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wo more weeks and my fate will be determined by an Israeli high court judge. I’m scared. My parents are supportive as always, but even they’re worried and tense. It’s hard to think about anything else. Since the day that registered letter came, our family’s been living under a shroud of sorrow.

Yesterday my parents’ lawyer came to speak to me about the upcoming trial. He says I’m mature enough that the judge will take into account my preference for staying with Ima and Abba, but he’s pretty sure that the court will grant my biological father visiting rights. That probably means I’ll have to spend alternative weekends with him in his village.

How can this be happening? It is beyond belief! I go through the motions of my regular life, but it’s a kind of a charade. My natural inclination to ignore things I don’t like is totally useless this time. This court session is looming and there’s just no place to hide.

Shimmy walks back and forth to cheder with me and Chaim. As unlikely as it sounds, we’ve become a threesome. My father says that Hashem prepares the cure before He sends the illness, so maybe Gutman will take my place in Chaim’s life when I’m gone?

I can’t help worrying: What will people think when they see my biological father visiting me? I’m so ashamed.

The tension of waiting, just not knowing, is terrible. Ima finishes sefer Tehillim every day. Even Yael takes a bentscher and pretends to daven, swaying back and forth. When I look at her pretty little face I wonder about her future. Will she ever have to go through something like this?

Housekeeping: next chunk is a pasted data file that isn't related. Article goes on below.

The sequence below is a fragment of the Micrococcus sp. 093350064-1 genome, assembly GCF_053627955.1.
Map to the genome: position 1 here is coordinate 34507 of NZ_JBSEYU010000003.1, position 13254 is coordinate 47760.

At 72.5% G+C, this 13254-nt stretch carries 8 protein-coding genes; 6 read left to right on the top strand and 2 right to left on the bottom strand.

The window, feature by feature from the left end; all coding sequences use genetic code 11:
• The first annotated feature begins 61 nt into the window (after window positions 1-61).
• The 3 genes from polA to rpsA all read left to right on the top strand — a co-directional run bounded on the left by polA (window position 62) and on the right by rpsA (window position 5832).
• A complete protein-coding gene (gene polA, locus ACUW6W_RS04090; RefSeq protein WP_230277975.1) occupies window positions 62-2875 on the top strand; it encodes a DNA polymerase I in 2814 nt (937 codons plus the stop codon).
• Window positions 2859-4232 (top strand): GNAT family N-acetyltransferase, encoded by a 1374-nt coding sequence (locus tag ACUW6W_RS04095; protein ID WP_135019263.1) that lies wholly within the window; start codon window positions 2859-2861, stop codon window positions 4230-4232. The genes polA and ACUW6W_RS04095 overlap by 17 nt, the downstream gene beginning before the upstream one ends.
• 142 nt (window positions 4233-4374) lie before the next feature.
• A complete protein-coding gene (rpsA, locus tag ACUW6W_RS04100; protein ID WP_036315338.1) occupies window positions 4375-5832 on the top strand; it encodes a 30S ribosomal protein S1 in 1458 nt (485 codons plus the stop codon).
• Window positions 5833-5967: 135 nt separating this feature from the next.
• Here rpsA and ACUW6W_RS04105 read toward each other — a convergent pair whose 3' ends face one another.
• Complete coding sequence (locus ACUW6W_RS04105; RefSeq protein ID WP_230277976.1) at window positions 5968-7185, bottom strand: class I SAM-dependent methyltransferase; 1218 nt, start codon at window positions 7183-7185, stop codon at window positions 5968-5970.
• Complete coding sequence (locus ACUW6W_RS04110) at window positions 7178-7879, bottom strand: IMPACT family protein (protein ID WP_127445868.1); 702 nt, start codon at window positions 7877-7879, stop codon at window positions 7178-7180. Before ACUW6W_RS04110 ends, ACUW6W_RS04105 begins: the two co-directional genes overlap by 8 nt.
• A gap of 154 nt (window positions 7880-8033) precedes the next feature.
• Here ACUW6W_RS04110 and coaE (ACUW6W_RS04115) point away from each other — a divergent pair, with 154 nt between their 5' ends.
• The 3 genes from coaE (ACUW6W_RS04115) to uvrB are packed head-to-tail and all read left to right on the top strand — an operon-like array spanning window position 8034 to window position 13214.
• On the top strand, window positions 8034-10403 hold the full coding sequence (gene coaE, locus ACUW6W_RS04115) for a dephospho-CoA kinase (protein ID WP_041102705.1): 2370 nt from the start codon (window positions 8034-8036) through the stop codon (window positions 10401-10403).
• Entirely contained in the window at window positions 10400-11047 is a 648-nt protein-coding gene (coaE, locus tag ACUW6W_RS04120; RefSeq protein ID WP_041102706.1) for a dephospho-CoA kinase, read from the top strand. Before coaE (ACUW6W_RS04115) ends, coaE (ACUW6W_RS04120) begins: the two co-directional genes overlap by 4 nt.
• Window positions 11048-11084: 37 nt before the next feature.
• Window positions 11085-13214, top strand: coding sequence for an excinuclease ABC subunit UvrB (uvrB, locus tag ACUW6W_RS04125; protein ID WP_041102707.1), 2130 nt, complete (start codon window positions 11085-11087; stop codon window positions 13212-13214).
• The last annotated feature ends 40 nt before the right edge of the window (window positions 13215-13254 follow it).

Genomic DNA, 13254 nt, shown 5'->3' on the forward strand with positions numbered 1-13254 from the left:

Tonight, I can’t sleep; thoughts are racing through my head. I hear my father’s footsteps in the hall, coming closer to my room.

“Meir? Why aren’t you sleeping?”

I shrug. I’m singularly unsuccessful at returning his smile.

Abba sits on my bed and massages the tension from my shoulders. After a few minutes I roll away. “You always say that everything Hashem does is good,” I say, and I’m angry. “Why is He letting this happen to us? Why?”

“It’s a nisayon, Meir,” my father replies.

I don’t want to hear that. I want to know why bad things happen to good people. My parents don’t deserve this. I don’t deserve this. I want an answer to my question!

My father ruffles my hair. “You know there’s no answer in this world,” he says thoughtfully.

I wonder how he is so calm. My mother is heartbroken; I see new lines in Abba’s face, but he is composed.

“First of all,” he speaks softly, “so far, nothing bad has happened. Maybe, like the incident with the spies in the Midbar, we are worrying for no reason? Hashem controls the world and everything in it. Obviously that includes the judge who must rule on the suit your biological father filed. They will hear your side, and it seems clear enough to me that your right to continue living in a loving Jewish family is more valid than a stranger’s claim to paternity.” (Excerpted from Mishpacha Jr., Issue 717)